Secretary of the Interior Ken Salazar today announced that The Woodlawn Cemetery in The Bronx–where entrepreneur Madam C. J. Walker and her Harlem Renaissance arts patron daughter, A’Lelia Walker, are buried–has been designated a National Historic Landmark,the highest recognition accorded to the nation’s most historically significant properties.
There are two other National Historic Landmarks associated with the legacy of the Walker women: The Madam Walker Theatre Center, a cultural arts organization in Indianapolis, and Villa Lewaro, the home Madam Walker built in Irvington-on-Hudson, New York in 1918.
Madam Walker died on May 25, 1919 at Villa Lewaro, where her funeral was held on May 30. Among the pallbearers were New York Age publisher Fred Moore, composer J. Rosamond Johnson, and Alpha Phi Alpha founder Vertner Tandy, Villa Lewaro’s architect.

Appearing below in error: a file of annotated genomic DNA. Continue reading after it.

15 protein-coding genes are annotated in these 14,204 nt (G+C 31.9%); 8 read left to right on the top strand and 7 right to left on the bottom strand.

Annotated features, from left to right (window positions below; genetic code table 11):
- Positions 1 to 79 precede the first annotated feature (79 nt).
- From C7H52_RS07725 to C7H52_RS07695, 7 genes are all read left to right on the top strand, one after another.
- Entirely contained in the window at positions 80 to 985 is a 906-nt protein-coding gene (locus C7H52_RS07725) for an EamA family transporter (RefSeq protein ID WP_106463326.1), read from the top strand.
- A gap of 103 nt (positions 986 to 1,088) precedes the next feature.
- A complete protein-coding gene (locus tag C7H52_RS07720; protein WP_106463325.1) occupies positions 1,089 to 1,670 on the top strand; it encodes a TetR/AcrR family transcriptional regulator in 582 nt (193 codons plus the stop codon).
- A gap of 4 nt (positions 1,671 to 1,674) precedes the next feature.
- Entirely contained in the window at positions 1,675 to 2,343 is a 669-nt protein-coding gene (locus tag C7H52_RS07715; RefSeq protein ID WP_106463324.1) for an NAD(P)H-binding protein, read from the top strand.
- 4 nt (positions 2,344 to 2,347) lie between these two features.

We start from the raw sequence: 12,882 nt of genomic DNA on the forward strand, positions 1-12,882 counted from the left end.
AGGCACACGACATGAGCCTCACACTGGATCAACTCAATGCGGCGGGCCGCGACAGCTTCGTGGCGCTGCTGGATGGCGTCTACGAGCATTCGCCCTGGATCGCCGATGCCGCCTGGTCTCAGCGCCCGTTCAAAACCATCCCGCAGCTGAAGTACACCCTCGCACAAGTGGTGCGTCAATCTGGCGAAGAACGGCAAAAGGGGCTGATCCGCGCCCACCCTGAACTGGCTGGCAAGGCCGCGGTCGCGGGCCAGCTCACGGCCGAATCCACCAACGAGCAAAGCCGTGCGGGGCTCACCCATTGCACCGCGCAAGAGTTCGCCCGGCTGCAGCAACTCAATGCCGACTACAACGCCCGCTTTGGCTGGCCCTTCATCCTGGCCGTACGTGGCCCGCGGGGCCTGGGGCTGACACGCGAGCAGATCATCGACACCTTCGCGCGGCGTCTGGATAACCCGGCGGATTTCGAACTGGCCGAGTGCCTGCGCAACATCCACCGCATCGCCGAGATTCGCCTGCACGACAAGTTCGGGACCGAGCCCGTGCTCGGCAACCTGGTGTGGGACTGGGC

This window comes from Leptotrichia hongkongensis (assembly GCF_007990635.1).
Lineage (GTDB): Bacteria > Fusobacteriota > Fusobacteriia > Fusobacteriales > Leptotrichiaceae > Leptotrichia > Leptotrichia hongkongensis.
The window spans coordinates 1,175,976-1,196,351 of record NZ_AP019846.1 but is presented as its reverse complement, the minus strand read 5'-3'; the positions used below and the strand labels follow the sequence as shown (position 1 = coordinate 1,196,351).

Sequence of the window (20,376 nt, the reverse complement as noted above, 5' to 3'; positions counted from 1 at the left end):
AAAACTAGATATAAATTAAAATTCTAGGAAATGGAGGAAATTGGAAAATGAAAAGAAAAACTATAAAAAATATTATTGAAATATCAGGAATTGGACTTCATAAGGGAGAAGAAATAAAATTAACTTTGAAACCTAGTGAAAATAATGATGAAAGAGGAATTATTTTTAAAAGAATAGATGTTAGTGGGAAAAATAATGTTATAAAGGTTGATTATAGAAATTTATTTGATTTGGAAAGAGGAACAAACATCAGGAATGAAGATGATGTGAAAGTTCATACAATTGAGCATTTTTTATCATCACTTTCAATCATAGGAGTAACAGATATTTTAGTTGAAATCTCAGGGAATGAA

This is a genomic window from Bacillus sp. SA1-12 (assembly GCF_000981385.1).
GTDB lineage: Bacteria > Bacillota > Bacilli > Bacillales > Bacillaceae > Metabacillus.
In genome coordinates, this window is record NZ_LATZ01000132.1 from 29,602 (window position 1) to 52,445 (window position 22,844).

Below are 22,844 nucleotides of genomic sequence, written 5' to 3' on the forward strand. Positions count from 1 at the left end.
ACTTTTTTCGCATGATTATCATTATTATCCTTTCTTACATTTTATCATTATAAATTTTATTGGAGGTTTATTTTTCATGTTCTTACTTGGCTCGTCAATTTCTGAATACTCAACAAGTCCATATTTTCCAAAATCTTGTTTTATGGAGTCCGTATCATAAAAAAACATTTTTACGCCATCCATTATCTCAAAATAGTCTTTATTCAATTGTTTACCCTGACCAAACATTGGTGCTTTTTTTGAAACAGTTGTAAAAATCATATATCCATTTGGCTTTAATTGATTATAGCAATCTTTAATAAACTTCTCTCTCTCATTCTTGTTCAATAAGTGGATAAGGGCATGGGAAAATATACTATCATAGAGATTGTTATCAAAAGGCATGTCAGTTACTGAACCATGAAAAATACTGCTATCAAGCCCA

Pallbearers for Madam Walker’s 1919 Funeral (Madam Walker Family Archives/www.aleliabundles.com)
A’Lelia Walker,who held a private ceremony for her mother at Woodlawn on June 3, 1919, was herself buried there in August 1931.
Among the famous Americans also buried at Woodlawn are Harlemites Duke Ellington, Bert Williams, Countee Cullen, Charles Gilpin, H. Adolph Howell (a funeral home owner), actress Mae Kemp, Florence Mills, Madam Walker and A’Lelia Walker.
A’Lelia Bundles, Madam Walker’s great-great-granddaughter and biographer, serves on the board of the Friends of Woodlawn Cemetery and is owner of the lot where the Walker women are buried.
From Woodlawn’s news release:“Woodlawn, which will celebrate its 150th anniversary beginning next year, is one of the nation’s finest examples of a 19th-century garden cemetery. It is home to the largest and most distinguished collection of historic mausoleums in the nation, and is a still active cemetery. The designation recognizes its outstanding landscape design and collection of art and architecture. The designation also recognizes Woodlawn’s significant role in memorializing and celebrating prominent Americans, who shaped American history and culture. Since Woodlawn’s founding in 1863, 310,000 people—from Gilded Age magnates to pioneers for women’s rights to Harlem Renaissance writers and musicians, as well as artists, athletes, and ordinary citizens— have been interred on the cemetery’s 400 acres.”